Association of Assistant Mistresses... Association of Assistant Mistresses, 1885-1978
Association of Assistant Mistresses: minutes, 1934-78; Joint Four minutes, 1917-60; Burnham Committee minutes, 1920-43; membership registers, 1953-78; correspondence and subject files, 1920s-70s; News-sheets, 1962-78; Annual Reports, 1885-1978; other publications; branch records (MSS.59).
The Association's early records were destroyed by bombing in the Second World War. Only Annual Reports survive from 1885.
Anna Westmacott Trust : minutes 1938-81; correspondence files, 1907, 1928 (MSS.59).
Teachers' Guild : minutes, 1888-1938; annual reports, 1883/4-1928/9; some financial records, some correspondence files (MSS.59/TG).
Education Reform Council: minutes, 1916-17 (MSS.59/ERC).
Founded in 1884 as the Association of Assistant Mistresses in Secondary Schools Incorporated, the association became the Association of Assistant Mistresses in 1894. It was set up to promote the interests of women teachers in secondary schools in the United Kingdom. British women teaching in similar schools overseas subsequently became eligible to join. In 1921 it ceased to function in Scotland. From 1917 onwards the association acted in co-operation with the Assistant Masters' Association, the Association of Headmistresses and the Headmasters' Association through the Joint Committee of the Four Secondary Associations, more commonly known as the "Joint Four". From 1921 all four organisations had their headquarters in a common building. In 1978 the Association of Assistant Mistresses merged with the Assistant Masters' Association to become the Assistant Masters and Mistresses' Association which then became the Association of Teachers and Lecturers in 1993.
After the liquidation of the Education Guild, the Association of Assistant Mistresses became involved with its legacy. The Guild began in 1884 as the Teachers' Guild, becoming the Teachers' Guild of Great Britain and Ireland in 1884. Then Guild was founded as a central professional body to promote the welfare and independence of teachers and create a closer bond amongst members of the profession. The Guild operated through a number of committees, of which the most significant were the Political Committee, the Education Committee and the Thrift and Benefits Committee. In 1916 the Guild established an Education Reform Council and from 1907 it administered the Anna Westmacott Trust, a charity for female teachers set up in 1897. In 1921 it became the Education Guild and in 1929 it went into voluntary liquidation, at which point the funds of the Anna Westmacott Trust and those of the Teachers' Guild Benevolent Fund were passed over to four trustees, one of whom was to be a representative of the Association of Assistant Mistresses.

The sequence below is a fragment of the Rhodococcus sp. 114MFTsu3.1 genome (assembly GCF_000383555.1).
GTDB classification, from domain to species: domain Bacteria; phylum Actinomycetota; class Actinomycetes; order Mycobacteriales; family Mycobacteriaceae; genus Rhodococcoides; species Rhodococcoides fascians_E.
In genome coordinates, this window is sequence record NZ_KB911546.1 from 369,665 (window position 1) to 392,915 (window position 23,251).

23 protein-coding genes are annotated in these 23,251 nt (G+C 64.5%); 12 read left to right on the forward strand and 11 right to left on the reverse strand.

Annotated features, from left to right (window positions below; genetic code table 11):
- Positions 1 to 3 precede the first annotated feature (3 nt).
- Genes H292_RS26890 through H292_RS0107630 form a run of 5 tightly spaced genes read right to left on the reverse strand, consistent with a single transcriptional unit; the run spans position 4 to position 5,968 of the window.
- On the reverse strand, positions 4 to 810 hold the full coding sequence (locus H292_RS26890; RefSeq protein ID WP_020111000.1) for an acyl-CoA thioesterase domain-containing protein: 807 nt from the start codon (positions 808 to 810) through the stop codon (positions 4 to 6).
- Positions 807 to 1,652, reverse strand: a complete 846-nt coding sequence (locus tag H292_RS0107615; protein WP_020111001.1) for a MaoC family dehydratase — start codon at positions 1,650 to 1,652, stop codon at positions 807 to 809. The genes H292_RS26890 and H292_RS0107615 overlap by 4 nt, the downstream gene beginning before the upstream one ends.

Reference: IAAM year books and other publications in MSS.453; A.M.A.: Seventy Years of Progress( London, AMA, ).
This collection has been weeded for duplicates.
There are no restrictions on access to these papers.
The Modern Records Centre holds further papers of the Teachers' Guild at (MSS.413). Branch records of the Association of Assistant Mistresses are located at Cambridgeshire County Record Office and Derbyshire Record Office.
See also: Headmasters Association (MSS.58HMA), Headmasters' Conference (MSS.58/HC) and the Association of Head Mistresses (MSS.188). The Modern Records Centre also holds publications of the Assistant Masters' Association (MSS.453/AMA) and papers of the Assistant Masters' and Mistresses' Association, 1974-88 (MSS.299). Further records of the Assistant Masters' Association (including branch records) are located at London University: Institute of Education. Other papers of the Assistant Masters' and Mistresses' Association are located at the National Archives of Northern Ireland. Papers of the Joint Committee of the Four Secondary Associations ("Joint Four") are located at Southampton University Library with branch records at Cambridgeshire County Record Office, Gloucestershire Record Office and the Public Records Office of Northern Ireland.
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